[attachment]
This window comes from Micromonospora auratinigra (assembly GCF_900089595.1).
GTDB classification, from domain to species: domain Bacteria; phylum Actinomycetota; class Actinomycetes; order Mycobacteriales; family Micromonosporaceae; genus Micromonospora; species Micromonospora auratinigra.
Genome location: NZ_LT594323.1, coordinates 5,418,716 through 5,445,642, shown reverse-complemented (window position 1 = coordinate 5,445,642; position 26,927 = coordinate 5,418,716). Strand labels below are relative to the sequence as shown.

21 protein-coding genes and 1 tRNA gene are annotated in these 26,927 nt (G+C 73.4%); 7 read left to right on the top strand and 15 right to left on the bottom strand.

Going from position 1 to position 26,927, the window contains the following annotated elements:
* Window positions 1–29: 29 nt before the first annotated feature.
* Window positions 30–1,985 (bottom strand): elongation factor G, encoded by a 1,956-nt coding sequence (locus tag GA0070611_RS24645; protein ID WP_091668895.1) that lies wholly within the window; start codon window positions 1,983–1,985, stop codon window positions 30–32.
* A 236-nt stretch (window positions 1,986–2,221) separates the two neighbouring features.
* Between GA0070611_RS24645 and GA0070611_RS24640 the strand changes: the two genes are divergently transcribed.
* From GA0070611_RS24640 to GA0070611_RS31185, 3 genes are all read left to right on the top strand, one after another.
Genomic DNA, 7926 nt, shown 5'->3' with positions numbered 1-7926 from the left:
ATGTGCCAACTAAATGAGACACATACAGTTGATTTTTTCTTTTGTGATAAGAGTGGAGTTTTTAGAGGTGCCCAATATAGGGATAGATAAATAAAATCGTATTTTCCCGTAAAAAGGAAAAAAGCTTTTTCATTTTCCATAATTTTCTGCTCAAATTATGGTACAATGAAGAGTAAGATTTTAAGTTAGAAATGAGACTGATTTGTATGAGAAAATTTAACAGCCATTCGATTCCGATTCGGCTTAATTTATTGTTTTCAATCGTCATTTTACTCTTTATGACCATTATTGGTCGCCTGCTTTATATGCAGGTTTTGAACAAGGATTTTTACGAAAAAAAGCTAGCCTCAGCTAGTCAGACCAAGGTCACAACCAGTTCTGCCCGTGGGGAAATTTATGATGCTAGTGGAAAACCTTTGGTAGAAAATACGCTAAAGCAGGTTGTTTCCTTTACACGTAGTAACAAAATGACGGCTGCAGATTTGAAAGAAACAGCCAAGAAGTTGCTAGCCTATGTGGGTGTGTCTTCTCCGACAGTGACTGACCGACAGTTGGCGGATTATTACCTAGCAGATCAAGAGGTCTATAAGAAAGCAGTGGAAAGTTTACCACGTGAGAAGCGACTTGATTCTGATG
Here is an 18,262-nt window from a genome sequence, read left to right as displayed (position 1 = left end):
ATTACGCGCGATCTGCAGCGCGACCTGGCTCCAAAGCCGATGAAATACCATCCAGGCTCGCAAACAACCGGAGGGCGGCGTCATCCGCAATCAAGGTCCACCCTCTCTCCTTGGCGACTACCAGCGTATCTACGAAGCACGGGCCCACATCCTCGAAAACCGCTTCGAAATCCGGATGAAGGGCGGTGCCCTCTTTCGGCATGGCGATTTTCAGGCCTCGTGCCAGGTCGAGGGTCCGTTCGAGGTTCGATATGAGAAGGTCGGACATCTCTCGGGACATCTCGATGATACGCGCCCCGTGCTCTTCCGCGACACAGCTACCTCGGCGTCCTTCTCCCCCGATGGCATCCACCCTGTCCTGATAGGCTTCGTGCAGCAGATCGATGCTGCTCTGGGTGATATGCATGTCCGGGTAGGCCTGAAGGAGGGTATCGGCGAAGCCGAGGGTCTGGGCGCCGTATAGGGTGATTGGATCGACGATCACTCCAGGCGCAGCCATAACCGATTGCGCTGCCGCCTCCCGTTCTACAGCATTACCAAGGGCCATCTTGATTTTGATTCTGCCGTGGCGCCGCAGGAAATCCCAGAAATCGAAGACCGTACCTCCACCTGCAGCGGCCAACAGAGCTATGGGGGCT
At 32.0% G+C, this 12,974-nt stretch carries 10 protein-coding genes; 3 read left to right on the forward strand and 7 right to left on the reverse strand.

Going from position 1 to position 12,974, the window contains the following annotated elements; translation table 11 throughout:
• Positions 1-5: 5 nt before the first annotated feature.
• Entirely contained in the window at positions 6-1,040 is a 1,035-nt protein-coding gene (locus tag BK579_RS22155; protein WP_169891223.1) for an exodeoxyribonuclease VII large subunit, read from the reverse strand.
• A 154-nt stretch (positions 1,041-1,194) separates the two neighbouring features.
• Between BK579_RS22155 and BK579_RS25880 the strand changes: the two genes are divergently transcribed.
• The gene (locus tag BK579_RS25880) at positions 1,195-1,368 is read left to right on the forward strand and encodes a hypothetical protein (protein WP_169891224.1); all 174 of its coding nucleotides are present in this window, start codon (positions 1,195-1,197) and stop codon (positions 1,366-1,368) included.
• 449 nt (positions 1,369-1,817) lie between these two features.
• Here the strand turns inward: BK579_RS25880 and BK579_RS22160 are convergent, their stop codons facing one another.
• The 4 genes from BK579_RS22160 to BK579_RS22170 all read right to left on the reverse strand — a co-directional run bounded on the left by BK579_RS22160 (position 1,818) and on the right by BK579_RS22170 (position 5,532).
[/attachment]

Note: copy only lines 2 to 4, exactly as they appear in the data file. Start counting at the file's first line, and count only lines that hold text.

GTDB classification, from domain to species: domain Bacteria; phylum Actinomycetota; class Actinomycetes; order Mycobacteriales; family Micromonosporaceae; genus Micromonospora; species Micromonospora auratinigra.
Genome location: NZ_LT594323.1, coordinates 5,418,716 through 5,445,642, shown reverse-complemented (window position 1 = coordinate 5,445,642; position 26,927 = coordinate 5,418,716). Strand labels below are relative to the sequence as shown.

21 protein-coding genes and 1 tRNA gene are annotated in these 26,927 nt (G+C 73.4%); 7 read left to right on the top strand and 15 right to left on the bottom strand.